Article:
Buried in the ice of Antarctica are records of what Earth looked like 130,000 years ago, when the glaciers last melted—and what it might look like again as global warming accelerates.
As ice was laid down in successive layers from previous years, it acted like tree rings, recording weather patterns and circulation as Earth cycled through colder and warmer periods. In a new study, scientists found that volcanic dust embedded inside the ice samples suggests that the West Antarctic Ice Sheet collapsed during the last warm period 130,000 years ago—which researchers are eager to know because a similar collapse today would have major implications for the world’s population.
The results, obtained by drilling into Taylor Glacier and extracting ice samples, could help scientists flesh out our picture of the chain reactions that happen when the climate warms.
“There is some evidence from coral reefs that suggests the oceans were 16 to 30 feet higher during the last interglacial period then than they are today, so people really want to know where that extra water came from,” said Sarah Aarons, a University of Chicago postdoctoral researcher who led the study, which was published online Feb. 12 in Geophysical Research Letters.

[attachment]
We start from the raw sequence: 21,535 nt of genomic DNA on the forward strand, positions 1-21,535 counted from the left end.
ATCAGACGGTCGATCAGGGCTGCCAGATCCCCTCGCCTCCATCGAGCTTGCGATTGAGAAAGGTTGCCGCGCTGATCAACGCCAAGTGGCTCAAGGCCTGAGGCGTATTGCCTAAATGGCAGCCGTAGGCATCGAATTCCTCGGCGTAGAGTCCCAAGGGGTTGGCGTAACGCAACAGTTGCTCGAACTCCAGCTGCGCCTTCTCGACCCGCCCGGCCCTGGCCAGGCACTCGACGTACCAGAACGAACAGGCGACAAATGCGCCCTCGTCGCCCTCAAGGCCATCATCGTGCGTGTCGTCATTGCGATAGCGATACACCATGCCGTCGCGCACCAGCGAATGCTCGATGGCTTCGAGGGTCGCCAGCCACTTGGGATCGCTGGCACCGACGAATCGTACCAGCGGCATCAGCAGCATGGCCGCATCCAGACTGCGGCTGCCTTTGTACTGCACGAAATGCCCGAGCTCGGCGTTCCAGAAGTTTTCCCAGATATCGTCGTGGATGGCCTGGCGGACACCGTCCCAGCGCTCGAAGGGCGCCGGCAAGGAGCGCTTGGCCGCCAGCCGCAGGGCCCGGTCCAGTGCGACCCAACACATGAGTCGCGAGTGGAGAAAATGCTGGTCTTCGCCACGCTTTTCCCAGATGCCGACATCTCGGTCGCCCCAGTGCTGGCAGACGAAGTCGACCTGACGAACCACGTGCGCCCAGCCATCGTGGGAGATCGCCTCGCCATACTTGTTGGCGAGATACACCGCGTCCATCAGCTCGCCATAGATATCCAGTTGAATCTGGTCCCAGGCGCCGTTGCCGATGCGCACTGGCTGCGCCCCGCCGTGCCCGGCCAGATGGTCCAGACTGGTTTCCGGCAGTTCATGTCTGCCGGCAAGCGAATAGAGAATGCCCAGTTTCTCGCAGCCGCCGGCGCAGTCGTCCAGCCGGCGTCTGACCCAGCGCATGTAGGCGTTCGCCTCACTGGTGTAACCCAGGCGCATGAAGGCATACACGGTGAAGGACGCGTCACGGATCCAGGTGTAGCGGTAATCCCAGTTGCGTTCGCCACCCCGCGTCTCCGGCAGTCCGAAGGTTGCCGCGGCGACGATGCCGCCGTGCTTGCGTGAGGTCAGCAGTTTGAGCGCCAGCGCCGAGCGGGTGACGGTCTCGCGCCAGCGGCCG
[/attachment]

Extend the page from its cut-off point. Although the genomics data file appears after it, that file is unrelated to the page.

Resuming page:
The West Antarctic Ice Sheet is believed to be especially susceptible to climate change because “it’s grounded below sea level and tilted, which would make it very easy to destabilize,” Aarons said. However, studies have not been able to determine whether it eroded gradually or collapsed more suddenly during the last warm period, because of the lack of available records that far back in time. The consequences for human civilization are significant for each scenario: Scientists estimate a sudden collapse would raise sea levels by about 10 feet—with devastating consequences for millions of people worldwide.